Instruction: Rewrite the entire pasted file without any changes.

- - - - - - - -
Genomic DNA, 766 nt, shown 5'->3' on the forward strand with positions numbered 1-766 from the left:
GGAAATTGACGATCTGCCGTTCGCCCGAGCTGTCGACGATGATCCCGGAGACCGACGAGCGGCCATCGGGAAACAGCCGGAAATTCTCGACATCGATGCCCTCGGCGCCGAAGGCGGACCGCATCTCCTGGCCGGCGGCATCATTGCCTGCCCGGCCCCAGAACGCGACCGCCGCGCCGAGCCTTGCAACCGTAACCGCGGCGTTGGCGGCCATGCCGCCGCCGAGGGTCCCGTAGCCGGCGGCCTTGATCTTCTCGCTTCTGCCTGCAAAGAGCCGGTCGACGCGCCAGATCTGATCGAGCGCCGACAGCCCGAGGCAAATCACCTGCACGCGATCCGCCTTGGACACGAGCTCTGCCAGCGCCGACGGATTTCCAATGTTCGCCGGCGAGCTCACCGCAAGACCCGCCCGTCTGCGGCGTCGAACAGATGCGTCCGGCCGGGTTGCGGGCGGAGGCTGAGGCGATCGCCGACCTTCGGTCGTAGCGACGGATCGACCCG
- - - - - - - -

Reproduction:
Genomic DNA, 766 nt, shown 5'->3' on the forward strand with positions numbered 1-766 from the left:
GGAAATTGACGATCTGCCGTTCGCCCGAGCTGTCGACGATGATCCCGGAGACCGACGAGCGGCCATCGGGAAACAGCCGGAAATTCTCGACATCGATGCCCTCGGCGCCGAAGGCGGACCGCATCTCCTGGCCGGCGGCATCATTGCCTGCCCGGCCCCAGAACGCGACCGCCGCGCCGAGCCTTGCAACCGTAACCGCGGCGTTGGCGGCCATGCCGCCGCCGAGGGTCCCGTAGCCGGCGGCCTTGATCTTCTCGCTTCTGCCTGCAAAGAGCCGGTCGACGCGCCAGATCTGATCGAGCGCCGACAGCCCGAGGCAAATCACCTGCACGCGATCCGCCTTGGACACGAGCTCTGCCAGCGCCGACGGATTTCCAATGTTCGCCGGCGAGCTCACCGCAAGACCCGCCCGTCTGCGGCGTCGAACAGATGCGTCCGGCCGGGTTGCGGGCGGAGGCTGAGGCGATCGCCGACCTTCGGTCGTAGCGACGGATCGACCCG